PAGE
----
Most people at the rally are doing well: they have jobs, and are hopeful for the future. They are wary of jeopardising their newfound prosperity under a different leadership. ‘I have a kid of ten years,’ says Bbossa Aggrey, a boda-boda (motorbike taxi) driver. ‘He’s immunised, he’s going to school. Change can wait.’
I wonder about the jobless young men I had met at Besigye rallies. There are few such men here. ‘If you don’t fit the competition you won’t get a job,’ scoffs Kisarita Baker, a private secretary. Like many Museveni supporters, he accepts that there is still work to be done. ‘But you can’t just change the system in one day,’ he says. ‘If you do that, the system is bound to collapse’.
It is the campaign motto of ‘steady progress’ that I hear again and again. Even after thirty years, people say, Museveni needs more time: change comes gradually. ‘Yes there is corruption,’ says Steven Mutenyu, a teacher; but now, he says, you can report it without fearing for your life. Others wave their hands at the shiny towers on the horizon, a new Kampala that has been built upon the bullet-scarred capital of old.
The people here are sceptical of Kizza Besigye, the main opposition candidate who has lost three previous elections to Museveni. Some say Besigye is a good person, but naïve and hotheaded. Others accuse him of pursuing a personal vendetta against Museveni: the two men are former comrades turned bitter rivals. He is stirring up the youth, says Acleo Mwongyera. He has warned his own son, a Besigye supporter, to stay clear of possible violence: ‘I told him, “If you follow Besigye, you will be killed”’.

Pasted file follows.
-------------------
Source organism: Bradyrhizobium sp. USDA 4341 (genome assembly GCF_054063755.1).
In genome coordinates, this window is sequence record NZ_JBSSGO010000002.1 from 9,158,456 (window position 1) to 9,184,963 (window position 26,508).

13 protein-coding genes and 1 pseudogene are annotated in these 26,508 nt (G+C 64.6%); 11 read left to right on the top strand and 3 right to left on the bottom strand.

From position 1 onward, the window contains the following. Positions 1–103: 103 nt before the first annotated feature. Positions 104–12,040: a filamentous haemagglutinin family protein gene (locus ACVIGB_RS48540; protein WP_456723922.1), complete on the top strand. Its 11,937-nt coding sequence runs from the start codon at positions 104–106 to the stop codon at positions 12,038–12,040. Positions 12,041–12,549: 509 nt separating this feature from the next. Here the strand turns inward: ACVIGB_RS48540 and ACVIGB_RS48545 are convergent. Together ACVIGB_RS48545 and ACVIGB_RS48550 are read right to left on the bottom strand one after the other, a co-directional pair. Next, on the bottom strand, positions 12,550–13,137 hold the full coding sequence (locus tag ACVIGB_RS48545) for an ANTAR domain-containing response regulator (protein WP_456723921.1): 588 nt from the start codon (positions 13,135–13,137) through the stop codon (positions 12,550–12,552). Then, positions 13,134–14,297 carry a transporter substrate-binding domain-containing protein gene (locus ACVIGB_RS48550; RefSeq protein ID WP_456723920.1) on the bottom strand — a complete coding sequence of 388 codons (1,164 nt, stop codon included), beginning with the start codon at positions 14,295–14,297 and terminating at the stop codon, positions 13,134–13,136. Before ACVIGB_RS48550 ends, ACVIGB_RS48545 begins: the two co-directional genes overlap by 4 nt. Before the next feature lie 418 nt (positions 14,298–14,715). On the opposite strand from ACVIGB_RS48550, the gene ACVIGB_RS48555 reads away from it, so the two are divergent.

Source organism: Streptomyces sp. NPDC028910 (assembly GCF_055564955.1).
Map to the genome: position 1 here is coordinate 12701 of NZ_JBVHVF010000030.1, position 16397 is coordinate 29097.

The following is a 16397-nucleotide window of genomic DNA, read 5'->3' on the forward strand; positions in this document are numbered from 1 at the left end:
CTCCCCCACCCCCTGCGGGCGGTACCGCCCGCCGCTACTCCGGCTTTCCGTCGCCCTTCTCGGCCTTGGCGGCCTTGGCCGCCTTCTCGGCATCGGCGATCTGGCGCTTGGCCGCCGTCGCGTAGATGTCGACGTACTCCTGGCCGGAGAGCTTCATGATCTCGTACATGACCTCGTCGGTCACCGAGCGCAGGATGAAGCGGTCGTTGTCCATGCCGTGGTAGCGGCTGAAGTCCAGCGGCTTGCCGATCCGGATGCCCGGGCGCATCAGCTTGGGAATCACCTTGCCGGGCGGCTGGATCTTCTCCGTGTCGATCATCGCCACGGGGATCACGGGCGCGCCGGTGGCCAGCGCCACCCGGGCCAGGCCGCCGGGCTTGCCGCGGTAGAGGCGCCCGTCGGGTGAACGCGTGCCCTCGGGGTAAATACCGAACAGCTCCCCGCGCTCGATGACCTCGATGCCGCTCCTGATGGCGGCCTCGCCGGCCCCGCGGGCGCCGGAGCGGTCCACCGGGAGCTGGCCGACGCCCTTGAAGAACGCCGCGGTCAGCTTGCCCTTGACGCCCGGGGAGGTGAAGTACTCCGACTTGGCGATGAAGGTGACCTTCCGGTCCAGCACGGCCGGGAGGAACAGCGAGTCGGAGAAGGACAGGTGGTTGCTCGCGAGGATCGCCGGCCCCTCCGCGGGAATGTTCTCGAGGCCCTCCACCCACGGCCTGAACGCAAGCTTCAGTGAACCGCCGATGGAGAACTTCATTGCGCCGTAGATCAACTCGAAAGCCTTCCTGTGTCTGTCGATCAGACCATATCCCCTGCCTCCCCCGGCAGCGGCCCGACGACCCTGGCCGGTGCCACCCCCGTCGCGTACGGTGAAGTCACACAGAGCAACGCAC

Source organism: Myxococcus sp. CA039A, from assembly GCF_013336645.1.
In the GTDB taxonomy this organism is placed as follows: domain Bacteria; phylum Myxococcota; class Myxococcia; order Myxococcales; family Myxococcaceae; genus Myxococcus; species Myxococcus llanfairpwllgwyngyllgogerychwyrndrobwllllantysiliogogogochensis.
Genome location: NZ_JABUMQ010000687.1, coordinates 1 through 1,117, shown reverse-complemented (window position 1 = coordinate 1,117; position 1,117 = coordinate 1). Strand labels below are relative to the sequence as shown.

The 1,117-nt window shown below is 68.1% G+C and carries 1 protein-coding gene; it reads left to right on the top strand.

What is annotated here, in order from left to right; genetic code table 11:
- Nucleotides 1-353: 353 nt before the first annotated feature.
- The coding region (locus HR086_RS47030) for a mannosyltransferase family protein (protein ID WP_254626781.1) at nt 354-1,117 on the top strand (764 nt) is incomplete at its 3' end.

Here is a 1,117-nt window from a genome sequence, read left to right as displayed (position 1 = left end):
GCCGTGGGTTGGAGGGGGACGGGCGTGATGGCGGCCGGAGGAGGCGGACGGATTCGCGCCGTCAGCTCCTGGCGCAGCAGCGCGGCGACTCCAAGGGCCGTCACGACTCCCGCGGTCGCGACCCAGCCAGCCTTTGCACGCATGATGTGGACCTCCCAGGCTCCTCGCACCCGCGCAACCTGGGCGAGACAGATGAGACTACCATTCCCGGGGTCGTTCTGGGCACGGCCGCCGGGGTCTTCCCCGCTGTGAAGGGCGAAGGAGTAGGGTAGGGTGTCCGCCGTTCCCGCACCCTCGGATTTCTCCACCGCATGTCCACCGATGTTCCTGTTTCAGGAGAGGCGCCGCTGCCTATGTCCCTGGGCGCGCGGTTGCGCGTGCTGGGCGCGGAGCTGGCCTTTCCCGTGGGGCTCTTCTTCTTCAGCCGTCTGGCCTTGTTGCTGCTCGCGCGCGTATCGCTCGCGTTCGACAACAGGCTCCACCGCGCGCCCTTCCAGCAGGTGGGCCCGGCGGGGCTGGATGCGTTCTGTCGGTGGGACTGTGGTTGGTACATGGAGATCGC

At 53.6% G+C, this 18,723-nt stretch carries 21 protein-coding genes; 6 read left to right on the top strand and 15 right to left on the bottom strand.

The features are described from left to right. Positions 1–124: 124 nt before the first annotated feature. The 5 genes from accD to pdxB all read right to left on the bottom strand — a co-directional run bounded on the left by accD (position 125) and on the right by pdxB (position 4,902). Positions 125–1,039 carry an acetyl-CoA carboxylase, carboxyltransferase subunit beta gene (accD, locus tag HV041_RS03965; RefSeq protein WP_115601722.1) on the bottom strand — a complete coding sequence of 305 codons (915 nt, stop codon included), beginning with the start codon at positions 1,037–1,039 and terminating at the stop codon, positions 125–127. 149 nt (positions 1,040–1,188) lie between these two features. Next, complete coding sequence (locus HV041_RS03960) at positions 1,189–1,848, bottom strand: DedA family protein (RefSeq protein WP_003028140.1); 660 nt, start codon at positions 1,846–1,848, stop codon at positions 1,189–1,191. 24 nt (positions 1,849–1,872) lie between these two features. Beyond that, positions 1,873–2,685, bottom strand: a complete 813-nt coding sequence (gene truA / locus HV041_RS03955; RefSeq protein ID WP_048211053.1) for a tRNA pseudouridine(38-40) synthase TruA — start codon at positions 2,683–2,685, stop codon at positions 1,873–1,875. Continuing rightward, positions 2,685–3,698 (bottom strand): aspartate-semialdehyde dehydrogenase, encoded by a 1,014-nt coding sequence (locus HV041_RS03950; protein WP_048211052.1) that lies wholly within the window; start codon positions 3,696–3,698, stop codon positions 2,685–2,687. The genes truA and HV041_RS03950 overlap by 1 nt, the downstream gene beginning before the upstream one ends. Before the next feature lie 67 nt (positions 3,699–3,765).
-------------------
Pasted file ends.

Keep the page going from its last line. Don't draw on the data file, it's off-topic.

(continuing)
By contrast Amama Mbabazi, a former prime minister, invokes bemusement among the crowd. Fatimah Nabulya cannot understand why Mbabazi is running against Museveni. ‘Mzee [Museveni] helped Mbabazi’, she says, aghast at the latter’s ingratitude. ‘I’m speechless’.
It is late in the day by the time that Museveni finally arrives, sweeping through the yellow-shirted crowd amid cheers of adoration. ‘He loves us,’ one woman tells me, as her hero climbs to the podium in his trademark broad-brimmed hat. Thumbs are raised in the air – every party here has its own hand gesture – and there are shouts of ‘yes, ssebo!‘ (‘yes, sir!’) as he begins his speech.
Museveni speaks in Luganda, the language of the Baganda people who dominate Kampala and south-central Uganda – it is not his mother tongue, but one he has come to master. An NRM supporter standing next to me gives a rough translation as Museveni begins with a history lesson: ‘I was seventeen when Uganda got its independence, but I never saw a government that helped the people’.